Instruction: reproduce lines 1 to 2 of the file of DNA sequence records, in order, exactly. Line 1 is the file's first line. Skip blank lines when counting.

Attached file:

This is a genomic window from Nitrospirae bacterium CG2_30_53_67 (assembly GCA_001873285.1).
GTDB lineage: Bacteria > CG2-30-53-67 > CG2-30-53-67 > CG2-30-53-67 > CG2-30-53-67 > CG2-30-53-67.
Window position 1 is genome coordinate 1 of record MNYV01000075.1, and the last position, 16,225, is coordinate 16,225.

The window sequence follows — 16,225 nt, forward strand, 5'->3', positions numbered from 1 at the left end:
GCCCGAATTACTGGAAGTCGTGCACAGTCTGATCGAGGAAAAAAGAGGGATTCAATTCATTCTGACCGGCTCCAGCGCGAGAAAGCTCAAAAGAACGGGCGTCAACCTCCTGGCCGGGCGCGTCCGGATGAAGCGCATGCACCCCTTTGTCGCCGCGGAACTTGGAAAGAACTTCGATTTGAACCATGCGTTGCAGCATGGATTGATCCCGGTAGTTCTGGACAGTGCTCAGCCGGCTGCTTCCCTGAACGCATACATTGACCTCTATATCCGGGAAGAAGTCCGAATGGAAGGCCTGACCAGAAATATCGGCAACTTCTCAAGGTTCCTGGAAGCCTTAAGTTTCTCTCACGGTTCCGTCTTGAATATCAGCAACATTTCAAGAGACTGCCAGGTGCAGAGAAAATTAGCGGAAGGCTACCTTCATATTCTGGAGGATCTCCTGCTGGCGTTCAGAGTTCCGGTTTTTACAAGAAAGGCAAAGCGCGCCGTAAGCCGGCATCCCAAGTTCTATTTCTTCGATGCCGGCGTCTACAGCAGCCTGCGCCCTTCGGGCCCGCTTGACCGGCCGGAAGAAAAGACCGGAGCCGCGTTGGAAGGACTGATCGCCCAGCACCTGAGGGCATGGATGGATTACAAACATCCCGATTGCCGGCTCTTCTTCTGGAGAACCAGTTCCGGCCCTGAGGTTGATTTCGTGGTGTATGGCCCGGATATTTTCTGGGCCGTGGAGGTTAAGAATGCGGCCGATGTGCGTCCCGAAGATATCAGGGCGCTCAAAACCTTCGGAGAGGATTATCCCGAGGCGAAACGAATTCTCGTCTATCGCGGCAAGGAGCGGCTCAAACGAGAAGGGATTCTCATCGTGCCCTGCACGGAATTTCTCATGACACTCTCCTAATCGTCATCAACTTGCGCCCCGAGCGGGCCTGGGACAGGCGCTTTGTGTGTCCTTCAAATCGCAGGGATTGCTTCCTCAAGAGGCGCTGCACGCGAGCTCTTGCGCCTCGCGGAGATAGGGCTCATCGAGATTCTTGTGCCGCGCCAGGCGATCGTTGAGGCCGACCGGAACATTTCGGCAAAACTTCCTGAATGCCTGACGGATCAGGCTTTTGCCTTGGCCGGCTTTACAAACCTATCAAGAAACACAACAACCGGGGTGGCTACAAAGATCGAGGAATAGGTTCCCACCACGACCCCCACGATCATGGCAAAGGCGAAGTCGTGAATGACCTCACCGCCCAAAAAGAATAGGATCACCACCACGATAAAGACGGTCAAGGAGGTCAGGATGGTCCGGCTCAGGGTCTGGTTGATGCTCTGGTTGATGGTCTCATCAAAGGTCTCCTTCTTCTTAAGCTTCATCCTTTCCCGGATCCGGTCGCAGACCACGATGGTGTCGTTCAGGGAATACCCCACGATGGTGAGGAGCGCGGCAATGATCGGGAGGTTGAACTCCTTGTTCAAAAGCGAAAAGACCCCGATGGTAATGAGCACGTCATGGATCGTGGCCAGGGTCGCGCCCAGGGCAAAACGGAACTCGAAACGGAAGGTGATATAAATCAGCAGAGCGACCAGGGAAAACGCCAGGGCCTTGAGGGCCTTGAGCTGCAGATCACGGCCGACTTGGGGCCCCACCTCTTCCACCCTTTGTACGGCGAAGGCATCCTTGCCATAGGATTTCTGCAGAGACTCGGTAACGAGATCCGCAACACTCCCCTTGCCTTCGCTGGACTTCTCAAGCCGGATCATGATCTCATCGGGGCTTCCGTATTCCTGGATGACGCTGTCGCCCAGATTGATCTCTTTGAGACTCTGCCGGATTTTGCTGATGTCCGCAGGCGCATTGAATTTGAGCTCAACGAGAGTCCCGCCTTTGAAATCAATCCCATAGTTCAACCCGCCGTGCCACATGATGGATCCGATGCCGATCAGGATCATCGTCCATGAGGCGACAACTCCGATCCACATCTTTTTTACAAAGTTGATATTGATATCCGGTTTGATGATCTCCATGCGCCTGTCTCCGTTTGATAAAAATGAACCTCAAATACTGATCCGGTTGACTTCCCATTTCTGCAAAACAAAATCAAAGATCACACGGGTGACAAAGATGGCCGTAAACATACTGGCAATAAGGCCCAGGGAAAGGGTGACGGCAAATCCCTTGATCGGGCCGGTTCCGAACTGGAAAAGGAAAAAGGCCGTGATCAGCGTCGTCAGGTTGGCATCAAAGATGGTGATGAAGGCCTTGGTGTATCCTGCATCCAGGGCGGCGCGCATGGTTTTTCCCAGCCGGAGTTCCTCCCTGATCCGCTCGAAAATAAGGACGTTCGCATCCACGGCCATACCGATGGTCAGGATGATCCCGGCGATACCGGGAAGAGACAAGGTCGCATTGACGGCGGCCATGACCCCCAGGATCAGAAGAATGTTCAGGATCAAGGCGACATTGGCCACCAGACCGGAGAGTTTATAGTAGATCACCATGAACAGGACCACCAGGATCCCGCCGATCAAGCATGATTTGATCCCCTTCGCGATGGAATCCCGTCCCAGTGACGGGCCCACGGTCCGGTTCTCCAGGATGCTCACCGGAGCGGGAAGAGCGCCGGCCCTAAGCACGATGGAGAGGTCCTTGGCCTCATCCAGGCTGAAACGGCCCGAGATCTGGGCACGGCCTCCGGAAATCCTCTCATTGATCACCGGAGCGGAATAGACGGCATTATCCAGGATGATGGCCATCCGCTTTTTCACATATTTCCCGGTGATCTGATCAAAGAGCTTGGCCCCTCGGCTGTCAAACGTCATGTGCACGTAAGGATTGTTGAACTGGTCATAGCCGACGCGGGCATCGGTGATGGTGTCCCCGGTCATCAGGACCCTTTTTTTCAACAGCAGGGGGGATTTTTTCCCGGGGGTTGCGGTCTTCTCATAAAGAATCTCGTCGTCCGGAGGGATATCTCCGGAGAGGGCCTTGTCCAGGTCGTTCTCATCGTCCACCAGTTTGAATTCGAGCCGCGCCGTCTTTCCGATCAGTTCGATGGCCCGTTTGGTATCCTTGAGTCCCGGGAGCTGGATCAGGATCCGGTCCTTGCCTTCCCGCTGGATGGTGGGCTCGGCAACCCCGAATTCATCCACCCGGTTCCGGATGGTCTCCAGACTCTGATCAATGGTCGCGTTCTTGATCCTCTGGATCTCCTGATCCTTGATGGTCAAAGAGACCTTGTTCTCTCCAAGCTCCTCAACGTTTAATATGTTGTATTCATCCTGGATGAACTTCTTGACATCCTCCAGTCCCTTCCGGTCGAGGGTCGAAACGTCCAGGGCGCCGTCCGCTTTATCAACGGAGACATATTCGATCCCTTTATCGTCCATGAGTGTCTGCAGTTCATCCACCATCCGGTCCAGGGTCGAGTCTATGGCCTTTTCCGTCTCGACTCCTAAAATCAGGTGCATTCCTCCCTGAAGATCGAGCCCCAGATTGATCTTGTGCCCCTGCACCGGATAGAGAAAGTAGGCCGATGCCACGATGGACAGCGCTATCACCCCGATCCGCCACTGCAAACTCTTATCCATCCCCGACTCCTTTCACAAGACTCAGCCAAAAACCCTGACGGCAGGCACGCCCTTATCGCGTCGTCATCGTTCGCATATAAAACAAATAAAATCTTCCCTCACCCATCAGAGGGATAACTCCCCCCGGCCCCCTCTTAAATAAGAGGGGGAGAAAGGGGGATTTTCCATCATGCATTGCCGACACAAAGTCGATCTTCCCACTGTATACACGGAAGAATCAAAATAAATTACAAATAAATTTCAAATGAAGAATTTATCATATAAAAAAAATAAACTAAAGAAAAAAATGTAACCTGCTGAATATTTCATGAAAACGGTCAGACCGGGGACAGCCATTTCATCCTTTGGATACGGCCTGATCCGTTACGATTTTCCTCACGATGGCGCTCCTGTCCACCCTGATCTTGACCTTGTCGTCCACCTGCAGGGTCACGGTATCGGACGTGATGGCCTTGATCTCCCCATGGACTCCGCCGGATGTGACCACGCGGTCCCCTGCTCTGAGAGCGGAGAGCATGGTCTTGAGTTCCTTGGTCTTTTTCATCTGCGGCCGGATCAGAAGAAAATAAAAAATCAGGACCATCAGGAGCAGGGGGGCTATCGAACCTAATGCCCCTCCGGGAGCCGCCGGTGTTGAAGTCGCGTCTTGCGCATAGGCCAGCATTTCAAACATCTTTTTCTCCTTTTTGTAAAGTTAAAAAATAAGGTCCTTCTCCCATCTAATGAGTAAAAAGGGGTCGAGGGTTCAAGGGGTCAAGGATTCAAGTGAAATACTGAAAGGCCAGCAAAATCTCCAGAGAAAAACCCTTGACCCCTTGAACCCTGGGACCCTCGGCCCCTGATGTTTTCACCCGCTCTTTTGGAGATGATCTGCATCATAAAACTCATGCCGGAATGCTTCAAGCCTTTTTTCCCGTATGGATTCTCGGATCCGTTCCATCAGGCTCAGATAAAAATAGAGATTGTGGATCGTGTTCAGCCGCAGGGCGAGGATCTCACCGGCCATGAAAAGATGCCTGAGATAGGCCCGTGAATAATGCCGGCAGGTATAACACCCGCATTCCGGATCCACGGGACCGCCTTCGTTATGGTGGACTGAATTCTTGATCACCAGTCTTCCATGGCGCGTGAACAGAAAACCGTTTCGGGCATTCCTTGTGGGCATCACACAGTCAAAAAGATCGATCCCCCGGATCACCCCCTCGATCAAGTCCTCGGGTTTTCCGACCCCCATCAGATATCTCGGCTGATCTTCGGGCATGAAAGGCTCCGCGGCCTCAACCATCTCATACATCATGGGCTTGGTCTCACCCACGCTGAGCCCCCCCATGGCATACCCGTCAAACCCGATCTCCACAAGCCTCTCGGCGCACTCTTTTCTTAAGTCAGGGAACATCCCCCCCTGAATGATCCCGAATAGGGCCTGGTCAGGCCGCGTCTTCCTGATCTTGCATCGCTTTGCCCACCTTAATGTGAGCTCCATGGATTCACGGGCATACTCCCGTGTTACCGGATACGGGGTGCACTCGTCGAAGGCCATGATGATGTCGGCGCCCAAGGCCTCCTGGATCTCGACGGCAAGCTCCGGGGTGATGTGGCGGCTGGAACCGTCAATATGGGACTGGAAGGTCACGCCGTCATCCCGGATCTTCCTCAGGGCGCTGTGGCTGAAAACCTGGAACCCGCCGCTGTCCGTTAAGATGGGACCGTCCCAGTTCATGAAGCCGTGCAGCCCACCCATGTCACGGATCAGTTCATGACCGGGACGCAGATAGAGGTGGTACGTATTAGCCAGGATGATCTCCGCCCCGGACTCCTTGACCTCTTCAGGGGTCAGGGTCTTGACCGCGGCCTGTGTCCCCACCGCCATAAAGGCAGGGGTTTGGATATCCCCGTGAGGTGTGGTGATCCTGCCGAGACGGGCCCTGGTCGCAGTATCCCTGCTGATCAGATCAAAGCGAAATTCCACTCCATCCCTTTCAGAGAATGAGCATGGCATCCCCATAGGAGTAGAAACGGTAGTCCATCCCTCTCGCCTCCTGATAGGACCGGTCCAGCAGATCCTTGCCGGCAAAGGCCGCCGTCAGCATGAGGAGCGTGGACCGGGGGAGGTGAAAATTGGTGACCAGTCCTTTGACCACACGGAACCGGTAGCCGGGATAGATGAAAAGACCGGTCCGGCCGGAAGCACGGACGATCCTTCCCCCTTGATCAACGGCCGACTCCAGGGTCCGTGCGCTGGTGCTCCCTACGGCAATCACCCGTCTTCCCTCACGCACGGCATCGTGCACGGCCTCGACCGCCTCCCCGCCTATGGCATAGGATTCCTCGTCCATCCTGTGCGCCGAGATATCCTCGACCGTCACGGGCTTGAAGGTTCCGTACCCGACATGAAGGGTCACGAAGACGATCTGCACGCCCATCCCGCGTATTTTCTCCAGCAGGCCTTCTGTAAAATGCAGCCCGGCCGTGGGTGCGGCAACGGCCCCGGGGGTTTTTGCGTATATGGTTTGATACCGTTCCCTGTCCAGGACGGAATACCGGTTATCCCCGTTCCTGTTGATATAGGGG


This is a genomic window from Nitrospirae bacterium CG2_30_53_67 (assembly GCA_001873285.1).
GTDB lineage: Bacteria > CG2-30-53-67 > CG2-30-53-67 > CG2-30-53-67 > CG2-30-53-67 > CG2-30-53-67.